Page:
This book brings together world leading researchers from diverse fields to explore the potential causes of the development of behaviour problems. The book presents theories that hope to influence public health, education and social policy in the prevention of the costly social troubles that behaviour problems can cause.
Featuring contributions from researchers whose backgrounds range from the social and behavioural sciences to economics, the varied chapters assesses the potential role of gene–environment interactions, biological factors and gender differences in the development of behaviour problems. The book includes a review of studies that attempt to understand why antisocial behaviour is concentrated within families, and concludes with three chapters that link developmental research directly with policy issues. It provides a framework for students, scientists, educators and care givers to understand where frontier research on behaviour problems is going and how it can be applied in the social, educational and health services.
This collection will interest all students of psychology and the behavioural sciences as well as those with an interest in public policy, sociology, abnormal psychology, psychopathology and personality disorders.
"This book is a must-read for the new generation of interdisciplinary researchers. World-class scientists join in debating the causes of a broad class of problem behaviours, from the role of environments in gene expression to new preventions and policy implications. This research has profoundly changed our views on the nature of aggression." - Rainer K. Silbereisen, Chair of Developmental Psychology and Director of the Center for Applied Developmental Science, University of Jena, Germany
Table of Contents
Tremblay, van Aken, Koops, Research on the development and prevention of behaviour problems: A fundamental change still hard to grasp for most investigators. Suomi, How gene-environment interactions shape biobehavioural development: Lessons from studies with rhesus monkeys. Szyf, Weaver, Provencal, McGowan, Tremblay, Meaney, Epigenetics and behaviour. Paus, Pausova, Abrahamowicz, Almerigi, Arbour, Bernard, Gaudet, Hanzalek, Hamet, Evans, Kramer, Laberge, Leal, Leonard, Lerner, Lerner, Mathieu, Perron, Pike, Pitiot, Richer, Séguin, Syme, Tremblay, Veillette, Watkins, Maternal smoking, genes and adolescent brain and body: The Saguenay Youth Study. Tremblay, The development of chronic physical aggression: Genes and environments matter from the beginning. van Aken, Personality in children and adolescents: Development and consequences. Côté, A developmental perspective on sex differences in aggressive behaviours. Jaffee, Intergenerational transmission of risk for antisocial behaviour. Junger, Feder, Côté, Tremblay, Policy implications of present knowledge on the development and prevention of physical aggression and violence. van der Gaag, From child development to human development. Petersen, Inconvenient truths: Behavioural research and social policy.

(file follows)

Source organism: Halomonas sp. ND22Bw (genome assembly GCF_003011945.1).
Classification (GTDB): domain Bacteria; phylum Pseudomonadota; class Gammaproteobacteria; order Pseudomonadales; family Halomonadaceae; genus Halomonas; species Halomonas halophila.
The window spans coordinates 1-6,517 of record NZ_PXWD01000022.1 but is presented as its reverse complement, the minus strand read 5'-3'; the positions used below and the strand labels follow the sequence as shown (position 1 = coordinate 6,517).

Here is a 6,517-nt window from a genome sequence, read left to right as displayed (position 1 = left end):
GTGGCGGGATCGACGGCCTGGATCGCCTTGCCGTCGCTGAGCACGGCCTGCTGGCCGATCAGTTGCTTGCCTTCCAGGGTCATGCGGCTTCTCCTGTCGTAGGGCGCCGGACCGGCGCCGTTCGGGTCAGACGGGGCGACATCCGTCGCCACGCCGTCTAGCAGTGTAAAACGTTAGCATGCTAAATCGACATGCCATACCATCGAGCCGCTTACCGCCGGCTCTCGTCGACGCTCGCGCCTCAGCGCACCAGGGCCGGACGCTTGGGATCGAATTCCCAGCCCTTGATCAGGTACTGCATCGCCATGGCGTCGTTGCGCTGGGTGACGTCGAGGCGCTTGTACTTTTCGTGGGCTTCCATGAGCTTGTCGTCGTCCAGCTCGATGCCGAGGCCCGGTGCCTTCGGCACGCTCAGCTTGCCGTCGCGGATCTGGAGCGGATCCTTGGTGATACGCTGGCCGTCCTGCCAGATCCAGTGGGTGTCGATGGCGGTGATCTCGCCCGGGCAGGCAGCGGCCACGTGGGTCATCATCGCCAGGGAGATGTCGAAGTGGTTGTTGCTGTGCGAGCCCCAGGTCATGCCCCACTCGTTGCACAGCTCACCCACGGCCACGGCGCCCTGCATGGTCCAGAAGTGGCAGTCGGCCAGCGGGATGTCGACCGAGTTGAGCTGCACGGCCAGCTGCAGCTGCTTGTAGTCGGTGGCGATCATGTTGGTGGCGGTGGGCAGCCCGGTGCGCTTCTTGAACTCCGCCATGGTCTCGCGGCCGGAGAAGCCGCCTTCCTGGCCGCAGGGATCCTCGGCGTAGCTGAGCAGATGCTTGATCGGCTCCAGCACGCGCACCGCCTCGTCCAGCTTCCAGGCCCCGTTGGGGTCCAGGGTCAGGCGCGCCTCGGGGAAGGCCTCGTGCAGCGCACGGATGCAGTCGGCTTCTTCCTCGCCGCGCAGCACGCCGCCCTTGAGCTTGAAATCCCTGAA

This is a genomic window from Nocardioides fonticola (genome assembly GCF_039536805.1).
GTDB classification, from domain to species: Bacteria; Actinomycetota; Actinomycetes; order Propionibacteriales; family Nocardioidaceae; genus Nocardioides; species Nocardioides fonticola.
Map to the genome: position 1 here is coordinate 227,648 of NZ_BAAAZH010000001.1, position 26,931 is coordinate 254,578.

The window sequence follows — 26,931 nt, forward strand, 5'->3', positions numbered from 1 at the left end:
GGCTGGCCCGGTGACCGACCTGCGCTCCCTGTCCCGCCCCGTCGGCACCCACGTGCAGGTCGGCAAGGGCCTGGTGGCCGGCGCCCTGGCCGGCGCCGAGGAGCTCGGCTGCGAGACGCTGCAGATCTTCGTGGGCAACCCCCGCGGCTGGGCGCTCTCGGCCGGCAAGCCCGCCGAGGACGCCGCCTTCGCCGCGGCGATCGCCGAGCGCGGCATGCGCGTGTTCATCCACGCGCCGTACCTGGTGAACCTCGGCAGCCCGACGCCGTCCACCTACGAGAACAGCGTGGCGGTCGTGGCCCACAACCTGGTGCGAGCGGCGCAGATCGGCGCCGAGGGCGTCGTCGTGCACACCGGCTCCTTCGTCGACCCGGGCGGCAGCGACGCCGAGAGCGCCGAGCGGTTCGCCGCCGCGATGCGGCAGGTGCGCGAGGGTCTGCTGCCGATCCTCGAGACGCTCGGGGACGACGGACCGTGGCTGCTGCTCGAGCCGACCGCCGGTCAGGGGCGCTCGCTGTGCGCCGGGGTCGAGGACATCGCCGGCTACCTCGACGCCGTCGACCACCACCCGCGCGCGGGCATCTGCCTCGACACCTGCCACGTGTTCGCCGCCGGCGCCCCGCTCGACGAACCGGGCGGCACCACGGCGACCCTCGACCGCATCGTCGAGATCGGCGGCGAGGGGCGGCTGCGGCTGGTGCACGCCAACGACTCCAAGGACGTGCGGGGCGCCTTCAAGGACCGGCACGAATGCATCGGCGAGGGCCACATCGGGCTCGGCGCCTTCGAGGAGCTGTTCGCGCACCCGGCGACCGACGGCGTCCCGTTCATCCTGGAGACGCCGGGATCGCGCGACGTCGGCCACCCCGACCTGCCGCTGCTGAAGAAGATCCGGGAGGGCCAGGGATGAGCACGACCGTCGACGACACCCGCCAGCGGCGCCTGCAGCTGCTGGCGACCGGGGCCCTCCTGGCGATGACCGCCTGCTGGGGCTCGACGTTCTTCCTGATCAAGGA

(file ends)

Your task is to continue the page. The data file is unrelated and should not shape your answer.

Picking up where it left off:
About the Editors
Richard E. Tremblay is Professor of Child Development at the University of MontrÃ©al and at University College Dublin.
Marcel A. G. van Aken is full professor and chair of the Department of Developmental Psychology at Utrecht University.
Willem Koops is distinguished professor in Foundations and History of Developmental Psychology and Education at Utrecht University